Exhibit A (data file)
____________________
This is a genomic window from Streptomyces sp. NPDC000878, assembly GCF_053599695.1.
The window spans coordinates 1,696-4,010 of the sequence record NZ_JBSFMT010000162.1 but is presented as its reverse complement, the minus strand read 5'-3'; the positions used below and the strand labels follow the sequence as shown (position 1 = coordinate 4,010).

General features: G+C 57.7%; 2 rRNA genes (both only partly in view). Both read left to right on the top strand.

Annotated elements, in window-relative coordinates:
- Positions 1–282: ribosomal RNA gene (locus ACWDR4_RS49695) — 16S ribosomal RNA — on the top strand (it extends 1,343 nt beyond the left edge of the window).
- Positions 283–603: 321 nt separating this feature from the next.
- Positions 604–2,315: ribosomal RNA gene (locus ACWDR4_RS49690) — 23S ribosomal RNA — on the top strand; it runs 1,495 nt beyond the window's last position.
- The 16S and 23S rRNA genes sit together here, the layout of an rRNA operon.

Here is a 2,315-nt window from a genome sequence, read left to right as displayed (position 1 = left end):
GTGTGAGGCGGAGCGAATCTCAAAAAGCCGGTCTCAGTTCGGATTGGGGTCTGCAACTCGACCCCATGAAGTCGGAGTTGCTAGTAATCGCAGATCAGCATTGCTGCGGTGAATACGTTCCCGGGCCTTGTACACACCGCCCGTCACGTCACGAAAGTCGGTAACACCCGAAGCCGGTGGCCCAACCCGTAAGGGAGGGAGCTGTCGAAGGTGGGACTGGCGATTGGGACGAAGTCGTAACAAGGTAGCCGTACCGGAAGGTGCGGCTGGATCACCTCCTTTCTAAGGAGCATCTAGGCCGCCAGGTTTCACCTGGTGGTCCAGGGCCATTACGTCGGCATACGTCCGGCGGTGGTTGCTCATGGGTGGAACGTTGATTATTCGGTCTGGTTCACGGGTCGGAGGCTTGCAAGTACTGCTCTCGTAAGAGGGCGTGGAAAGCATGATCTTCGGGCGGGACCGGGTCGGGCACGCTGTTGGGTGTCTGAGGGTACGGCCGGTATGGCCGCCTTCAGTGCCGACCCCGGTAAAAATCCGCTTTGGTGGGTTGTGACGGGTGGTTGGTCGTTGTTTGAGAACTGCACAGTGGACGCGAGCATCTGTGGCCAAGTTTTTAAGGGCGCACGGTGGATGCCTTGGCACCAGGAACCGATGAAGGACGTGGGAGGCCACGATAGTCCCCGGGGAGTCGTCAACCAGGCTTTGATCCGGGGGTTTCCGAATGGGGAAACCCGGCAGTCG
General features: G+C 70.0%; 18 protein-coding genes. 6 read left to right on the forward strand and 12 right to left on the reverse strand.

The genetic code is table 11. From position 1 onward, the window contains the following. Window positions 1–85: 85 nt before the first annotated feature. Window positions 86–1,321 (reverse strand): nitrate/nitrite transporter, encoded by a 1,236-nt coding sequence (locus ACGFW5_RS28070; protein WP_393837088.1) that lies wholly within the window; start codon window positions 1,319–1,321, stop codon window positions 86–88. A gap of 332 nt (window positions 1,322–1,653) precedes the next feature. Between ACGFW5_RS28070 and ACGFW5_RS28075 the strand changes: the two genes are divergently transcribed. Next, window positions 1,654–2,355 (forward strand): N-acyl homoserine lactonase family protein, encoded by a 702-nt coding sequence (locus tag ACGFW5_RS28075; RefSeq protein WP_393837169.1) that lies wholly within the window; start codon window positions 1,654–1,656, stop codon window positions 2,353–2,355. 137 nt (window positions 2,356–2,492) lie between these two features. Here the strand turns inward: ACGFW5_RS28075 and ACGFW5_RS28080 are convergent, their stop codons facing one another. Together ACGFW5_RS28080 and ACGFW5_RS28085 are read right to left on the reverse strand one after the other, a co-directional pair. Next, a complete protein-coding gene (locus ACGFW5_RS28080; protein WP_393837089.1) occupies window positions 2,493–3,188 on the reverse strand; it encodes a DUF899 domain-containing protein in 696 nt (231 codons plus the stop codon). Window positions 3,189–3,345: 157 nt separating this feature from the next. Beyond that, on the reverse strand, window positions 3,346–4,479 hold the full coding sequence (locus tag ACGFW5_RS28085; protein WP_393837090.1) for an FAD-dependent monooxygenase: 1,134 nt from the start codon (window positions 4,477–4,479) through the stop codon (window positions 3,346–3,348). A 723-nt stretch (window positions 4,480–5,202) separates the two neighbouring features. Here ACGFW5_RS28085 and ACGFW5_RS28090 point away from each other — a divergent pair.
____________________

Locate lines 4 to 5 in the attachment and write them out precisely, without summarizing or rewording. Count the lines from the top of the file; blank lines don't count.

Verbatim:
Annotated elements, in window-relative coordinates:
- Positions 1–282: ribosomal RNA gene (locus ACWDR4_RS49695) — 16S ribosomal RNA — on the top strand (it extends 1,343 nt beyond the left edge of the window).